Fault Tolerance and Fargo
Fault tolerance in VMware has been pretty useless up until now. If you honestly believed that you needed the weedy, single vCPU version of fault tolerance that existed in previous versions, you were either in a very bad place or unaware of the alternatives. But oh, fault tolerance that supports four vCPUs is an absolute game changer. I will go so far as to say that it is industry redefining.
4 vCPUs makes fault tolerance actually useful. It also means that VMware has cracked multiple CPU fault tolerance, and that the difference between 4 and 16 is only a matter of the hardware and interconnects that we have available to make it all go.
There is now no excuse not to be 100 per cent virtualised. Even for applications upon which lives depend. It's time for companies with those sorts of workloads to be talking to VMware, their vendors and everyone else in the chain to see if this solution is right for them... and all of us who depend on them.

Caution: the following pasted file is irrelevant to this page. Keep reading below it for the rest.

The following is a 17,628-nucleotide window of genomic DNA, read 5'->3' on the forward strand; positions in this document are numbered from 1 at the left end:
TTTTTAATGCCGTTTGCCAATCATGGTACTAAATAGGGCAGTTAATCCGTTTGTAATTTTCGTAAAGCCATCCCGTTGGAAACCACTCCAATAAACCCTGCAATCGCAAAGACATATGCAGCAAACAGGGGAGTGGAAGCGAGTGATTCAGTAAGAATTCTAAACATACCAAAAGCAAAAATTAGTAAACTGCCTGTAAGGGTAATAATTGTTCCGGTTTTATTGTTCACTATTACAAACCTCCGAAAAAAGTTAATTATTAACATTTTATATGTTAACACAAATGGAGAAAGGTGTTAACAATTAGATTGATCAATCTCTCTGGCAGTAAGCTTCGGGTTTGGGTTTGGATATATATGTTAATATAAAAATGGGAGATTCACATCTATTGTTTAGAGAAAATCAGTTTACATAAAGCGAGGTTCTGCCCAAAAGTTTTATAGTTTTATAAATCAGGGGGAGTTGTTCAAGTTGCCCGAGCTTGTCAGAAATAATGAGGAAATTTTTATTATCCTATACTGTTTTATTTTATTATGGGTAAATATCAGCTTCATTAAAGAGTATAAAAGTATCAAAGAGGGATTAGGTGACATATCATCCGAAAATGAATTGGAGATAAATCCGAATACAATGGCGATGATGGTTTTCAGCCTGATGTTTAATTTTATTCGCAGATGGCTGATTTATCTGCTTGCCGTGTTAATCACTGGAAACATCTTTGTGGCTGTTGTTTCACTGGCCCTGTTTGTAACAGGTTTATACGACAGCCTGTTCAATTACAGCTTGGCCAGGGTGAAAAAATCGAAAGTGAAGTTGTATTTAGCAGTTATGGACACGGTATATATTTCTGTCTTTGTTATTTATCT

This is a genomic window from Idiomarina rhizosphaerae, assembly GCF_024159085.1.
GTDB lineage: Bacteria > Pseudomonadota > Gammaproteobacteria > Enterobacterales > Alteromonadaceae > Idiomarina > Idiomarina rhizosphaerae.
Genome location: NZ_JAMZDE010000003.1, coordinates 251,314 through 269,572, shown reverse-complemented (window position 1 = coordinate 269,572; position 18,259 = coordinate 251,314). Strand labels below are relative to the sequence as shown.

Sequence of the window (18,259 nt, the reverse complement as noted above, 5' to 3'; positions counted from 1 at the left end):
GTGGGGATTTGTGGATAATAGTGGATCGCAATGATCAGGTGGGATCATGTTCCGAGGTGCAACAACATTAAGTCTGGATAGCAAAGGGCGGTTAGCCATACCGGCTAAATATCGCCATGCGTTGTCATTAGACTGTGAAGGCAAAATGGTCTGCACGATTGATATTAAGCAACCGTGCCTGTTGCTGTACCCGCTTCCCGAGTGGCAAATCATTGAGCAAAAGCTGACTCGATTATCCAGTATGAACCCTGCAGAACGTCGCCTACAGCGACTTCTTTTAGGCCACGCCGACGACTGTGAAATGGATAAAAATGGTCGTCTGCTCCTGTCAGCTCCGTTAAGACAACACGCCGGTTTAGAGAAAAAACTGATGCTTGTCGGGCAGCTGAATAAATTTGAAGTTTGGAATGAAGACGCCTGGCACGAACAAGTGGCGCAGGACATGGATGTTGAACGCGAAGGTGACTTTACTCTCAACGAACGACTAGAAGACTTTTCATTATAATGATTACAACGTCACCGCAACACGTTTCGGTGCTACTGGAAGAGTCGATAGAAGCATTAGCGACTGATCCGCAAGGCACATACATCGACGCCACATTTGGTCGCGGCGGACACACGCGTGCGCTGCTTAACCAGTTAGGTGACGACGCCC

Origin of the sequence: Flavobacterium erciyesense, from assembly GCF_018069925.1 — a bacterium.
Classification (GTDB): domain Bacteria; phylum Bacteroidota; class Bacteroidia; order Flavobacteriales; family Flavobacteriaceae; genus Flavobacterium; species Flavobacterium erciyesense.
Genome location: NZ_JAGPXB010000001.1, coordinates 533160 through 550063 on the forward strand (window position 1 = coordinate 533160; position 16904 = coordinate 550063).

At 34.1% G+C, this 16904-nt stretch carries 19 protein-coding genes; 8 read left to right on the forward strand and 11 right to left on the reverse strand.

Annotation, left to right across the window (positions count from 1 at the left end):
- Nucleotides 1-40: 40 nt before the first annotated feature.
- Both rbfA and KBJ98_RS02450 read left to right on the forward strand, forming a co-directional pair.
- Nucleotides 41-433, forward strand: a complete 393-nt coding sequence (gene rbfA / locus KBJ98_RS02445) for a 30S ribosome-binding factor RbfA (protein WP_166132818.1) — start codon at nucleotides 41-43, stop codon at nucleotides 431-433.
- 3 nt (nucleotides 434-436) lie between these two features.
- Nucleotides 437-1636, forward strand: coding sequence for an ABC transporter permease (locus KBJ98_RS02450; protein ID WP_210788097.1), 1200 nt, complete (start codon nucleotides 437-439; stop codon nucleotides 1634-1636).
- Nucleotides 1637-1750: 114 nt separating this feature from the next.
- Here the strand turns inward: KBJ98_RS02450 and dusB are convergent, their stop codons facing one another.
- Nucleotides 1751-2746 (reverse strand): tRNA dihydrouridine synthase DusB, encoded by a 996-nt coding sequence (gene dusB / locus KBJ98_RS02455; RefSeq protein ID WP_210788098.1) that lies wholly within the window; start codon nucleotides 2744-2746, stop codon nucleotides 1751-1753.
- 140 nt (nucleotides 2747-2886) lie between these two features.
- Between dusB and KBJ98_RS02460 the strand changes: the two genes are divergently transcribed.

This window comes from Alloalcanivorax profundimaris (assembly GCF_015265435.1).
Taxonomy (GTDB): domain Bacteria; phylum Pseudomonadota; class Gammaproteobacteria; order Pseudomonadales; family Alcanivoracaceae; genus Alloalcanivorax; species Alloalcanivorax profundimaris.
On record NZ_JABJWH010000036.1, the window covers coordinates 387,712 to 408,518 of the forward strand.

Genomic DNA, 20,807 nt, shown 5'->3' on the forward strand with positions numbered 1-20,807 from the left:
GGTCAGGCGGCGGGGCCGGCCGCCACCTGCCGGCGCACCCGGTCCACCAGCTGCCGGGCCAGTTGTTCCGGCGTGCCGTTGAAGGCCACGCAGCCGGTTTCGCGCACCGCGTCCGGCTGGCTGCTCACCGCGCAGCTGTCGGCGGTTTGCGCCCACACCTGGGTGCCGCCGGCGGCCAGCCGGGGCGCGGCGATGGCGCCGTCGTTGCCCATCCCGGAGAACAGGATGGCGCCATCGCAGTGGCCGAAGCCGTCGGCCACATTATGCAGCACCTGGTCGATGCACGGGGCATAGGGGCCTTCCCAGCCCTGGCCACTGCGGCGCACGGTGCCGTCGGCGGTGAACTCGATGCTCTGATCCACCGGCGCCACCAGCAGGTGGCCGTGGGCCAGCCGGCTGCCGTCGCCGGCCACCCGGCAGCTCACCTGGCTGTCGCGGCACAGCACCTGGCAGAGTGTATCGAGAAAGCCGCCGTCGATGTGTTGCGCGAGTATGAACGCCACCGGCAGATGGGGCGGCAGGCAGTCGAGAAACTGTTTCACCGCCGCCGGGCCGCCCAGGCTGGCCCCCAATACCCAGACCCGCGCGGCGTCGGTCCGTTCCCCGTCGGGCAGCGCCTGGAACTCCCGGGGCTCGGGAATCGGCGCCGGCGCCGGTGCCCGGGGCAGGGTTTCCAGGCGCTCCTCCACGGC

The catch – and there's always a catch – is that 4vCPU fault tolerance will massacre your network. 10GbE might be the official bare minimum quoted by many, but if you are seriously looking at this tech don't touch it unless you have at least 40GbE.